Now Accepting Recommendations/Advice/Help!

As you may already know, my project focuses on our online relationships. I’m particularly interested in how our online identities complement or greatly differ from our in-person personas. I anticipate for my project to include interview with my friends and family who will talk about how they communicate with others online, via text, and in person. I’m curious to see how they talk with me, face-to-face about themselves and their online habits and how this differs when we converse online.

I’ve done some research through MLibrary/Mirlyn, and they’ve given me some resources of scholarly nature. I’m wondering if you all know of any items that may be helpful for my project.

Thank you all. You are all great!

5 thoughts to “Now Accepting Recommendations/Advice/Help!”

  1. Have you tried looking into how people interact on dating sites? I’ve seen some screen captures of OKCupid messages and they are just… out there. Also, anonymous raging online strangely proves that people can be extremely nice and also extremely condescending when not interacting face to face. I think these are simply for illustrative purposes if you are using real examples in your analysis.

  2. Hey Mark,

    A fellow philosophy major is doing her thesis on privacy and social media. She is looking at our current internet practices, assessing the norms that exist and suggesting how they should be amended. I know privacy is a bit different than what in particular you are working on, but if you think it would be helpful I can ask her if there are any good pieces of philosophy on issues of the internet.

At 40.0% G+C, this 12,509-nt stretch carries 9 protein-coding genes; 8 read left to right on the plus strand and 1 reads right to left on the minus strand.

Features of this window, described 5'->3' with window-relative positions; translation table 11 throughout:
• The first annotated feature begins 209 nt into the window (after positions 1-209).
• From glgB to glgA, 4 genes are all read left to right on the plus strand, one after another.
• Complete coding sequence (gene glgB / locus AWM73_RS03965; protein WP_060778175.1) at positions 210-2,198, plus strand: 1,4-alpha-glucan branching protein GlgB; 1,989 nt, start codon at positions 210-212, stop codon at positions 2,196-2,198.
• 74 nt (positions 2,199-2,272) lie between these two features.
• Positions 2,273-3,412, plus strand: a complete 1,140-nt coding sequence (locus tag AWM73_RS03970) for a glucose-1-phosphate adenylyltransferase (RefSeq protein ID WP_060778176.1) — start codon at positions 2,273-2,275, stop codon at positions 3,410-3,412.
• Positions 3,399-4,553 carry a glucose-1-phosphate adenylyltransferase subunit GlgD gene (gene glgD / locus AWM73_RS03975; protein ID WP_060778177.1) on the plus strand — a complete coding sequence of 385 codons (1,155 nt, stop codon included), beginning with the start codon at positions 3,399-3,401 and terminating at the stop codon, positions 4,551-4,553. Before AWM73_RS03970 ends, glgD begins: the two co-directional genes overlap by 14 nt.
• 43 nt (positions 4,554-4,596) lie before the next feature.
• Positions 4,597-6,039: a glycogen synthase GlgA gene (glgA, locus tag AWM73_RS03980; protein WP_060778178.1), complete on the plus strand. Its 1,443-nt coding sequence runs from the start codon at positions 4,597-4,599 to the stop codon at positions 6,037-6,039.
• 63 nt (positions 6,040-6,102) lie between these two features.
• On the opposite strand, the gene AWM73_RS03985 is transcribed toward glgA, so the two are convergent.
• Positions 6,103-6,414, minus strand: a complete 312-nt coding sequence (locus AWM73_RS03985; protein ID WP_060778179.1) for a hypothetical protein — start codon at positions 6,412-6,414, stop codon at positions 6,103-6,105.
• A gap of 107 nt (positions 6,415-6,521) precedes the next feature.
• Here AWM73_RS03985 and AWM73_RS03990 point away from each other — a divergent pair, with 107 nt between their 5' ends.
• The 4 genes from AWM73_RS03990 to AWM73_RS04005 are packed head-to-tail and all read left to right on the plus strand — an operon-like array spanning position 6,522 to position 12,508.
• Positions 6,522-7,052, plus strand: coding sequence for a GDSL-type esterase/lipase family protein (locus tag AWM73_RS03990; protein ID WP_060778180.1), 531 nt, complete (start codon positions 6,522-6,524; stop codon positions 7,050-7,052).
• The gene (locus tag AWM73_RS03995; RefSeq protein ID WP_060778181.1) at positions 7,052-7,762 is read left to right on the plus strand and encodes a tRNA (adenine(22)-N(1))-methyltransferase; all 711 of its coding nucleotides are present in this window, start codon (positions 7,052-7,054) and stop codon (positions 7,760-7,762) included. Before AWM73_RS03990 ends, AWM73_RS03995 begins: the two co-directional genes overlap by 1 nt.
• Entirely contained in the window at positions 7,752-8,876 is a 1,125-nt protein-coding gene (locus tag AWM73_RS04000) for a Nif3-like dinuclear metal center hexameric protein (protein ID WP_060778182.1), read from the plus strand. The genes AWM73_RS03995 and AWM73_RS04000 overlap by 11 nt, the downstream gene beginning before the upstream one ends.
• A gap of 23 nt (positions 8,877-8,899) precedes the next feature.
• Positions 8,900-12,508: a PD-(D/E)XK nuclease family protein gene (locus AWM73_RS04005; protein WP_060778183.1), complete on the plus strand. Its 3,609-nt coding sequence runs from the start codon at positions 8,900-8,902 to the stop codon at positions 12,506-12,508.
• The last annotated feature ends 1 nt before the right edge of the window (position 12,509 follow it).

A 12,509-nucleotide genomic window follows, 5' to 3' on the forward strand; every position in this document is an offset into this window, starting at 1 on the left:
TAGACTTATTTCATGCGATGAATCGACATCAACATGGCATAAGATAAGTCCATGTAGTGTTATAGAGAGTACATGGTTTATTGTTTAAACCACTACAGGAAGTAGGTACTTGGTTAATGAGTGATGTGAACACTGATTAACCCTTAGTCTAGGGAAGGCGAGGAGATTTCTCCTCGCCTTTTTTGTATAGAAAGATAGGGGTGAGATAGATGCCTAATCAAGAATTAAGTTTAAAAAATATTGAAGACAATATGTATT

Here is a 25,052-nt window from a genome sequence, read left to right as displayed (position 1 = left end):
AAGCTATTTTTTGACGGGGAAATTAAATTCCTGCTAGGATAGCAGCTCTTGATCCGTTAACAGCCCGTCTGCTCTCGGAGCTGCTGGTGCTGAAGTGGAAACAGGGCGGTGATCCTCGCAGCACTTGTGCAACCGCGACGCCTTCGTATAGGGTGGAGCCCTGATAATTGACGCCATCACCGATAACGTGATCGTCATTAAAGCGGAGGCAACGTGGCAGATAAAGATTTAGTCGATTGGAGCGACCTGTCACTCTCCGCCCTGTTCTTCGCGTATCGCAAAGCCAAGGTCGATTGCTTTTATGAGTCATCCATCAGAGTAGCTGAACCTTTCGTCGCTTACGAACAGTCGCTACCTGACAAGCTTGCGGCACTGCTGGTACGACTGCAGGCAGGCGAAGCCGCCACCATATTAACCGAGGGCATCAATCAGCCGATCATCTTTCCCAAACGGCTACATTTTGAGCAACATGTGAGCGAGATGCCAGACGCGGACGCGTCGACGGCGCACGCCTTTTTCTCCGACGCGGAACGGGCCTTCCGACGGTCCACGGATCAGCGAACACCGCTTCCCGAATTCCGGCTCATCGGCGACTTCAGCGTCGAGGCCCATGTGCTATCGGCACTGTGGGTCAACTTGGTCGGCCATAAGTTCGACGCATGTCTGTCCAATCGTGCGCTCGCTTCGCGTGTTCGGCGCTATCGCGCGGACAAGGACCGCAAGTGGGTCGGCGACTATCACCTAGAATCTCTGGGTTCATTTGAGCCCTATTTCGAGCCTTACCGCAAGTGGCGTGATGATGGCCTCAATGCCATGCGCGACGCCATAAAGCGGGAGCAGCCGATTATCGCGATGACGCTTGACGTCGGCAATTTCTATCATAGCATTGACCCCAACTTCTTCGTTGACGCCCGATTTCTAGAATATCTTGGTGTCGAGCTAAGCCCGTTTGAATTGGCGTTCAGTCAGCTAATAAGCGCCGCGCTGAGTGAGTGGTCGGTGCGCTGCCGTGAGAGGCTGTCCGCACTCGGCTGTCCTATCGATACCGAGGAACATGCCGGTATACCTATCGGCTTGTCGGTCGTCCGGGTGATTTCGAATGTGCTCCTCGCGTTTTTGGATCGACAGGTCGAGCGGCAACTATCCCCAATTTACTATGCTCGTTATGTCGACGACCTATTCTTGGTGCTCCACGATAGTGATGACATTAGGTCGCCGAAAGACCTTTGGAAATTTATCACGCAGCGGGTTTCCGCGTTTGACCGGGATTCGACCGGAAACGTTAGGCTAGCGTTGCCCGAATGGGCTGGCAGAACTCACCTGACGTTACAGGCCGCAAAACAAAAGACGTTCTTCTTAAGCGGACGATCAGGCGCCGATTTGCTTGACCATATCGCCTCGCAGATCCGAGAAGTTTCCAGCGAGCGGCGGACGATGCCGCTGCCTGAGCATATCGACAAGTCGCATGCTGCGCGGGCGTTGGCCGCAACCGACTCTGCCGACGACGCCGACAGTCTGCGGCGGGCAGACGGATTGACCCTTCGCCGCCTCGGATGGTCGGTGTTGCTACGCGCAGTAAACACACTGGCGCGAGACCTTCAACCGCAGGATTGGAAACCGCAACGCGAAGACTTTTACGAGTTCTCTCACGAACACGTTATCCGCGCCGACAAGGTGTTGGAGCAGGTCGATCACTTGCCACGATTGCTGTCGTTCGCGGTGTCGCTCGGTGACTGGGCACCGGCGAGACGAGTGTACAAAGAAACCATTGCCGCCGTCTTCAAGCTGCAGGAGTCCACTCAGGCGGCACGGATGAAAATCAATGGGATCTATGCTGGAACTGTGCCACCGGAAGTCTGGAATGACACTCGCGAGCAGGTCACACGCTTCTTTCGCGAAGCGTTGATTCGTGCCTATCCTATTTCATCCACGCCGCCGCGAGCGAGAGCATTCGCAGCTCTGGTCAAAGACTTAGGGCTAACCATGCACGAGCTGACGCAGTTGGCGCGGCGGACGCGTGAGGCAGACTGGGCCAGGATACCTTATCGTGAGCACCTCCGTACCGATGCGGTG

I am also writing my honor’s thesis on friendship and other special obligations (i.e. family) so if you need an recommendations about papers to read that look at relationships, I could recommend some.

  3. OMG MARK I HAVE AN IDEA. You should totally just create a or a account and chat with someone for a bit and then go on a date with them. You could compare the type of person they present themselves as on their profile to who they actually are when you meet them. Maybe you could even have a few text conversations in between to really establish a basis for comparison of multiple identities. Just a thought! Could be kinda fun!

    1. That is the coolest idea oh man.

      Have you looked at things like celebrity twitter feeds and how those might compare with how they present themselves to the public? Those might be an interesting, and probably extreme case of what you’re looking at (since celebrities would be involved).

      Also, do you have a tumblr? If not, it might be worth it to look into the site because it straddles this weird area between anonymity and familiarity that makes for REALLY strange representations of people through a collection of what content they post and reblog. Might be worth a gander. : )

  4. This is definitely by no means a scholarly source, but have you seen the documentary Cat Fish and the subsequent MTV Show that came about from it. The documentary is of a man who believes that he was dating a beautiful, young, blonde woman online and when he goes to meet her…it is a little different than that! I didn’t want to ruin the movie for anyone. Definitely a great example of how people differ from their online presence.

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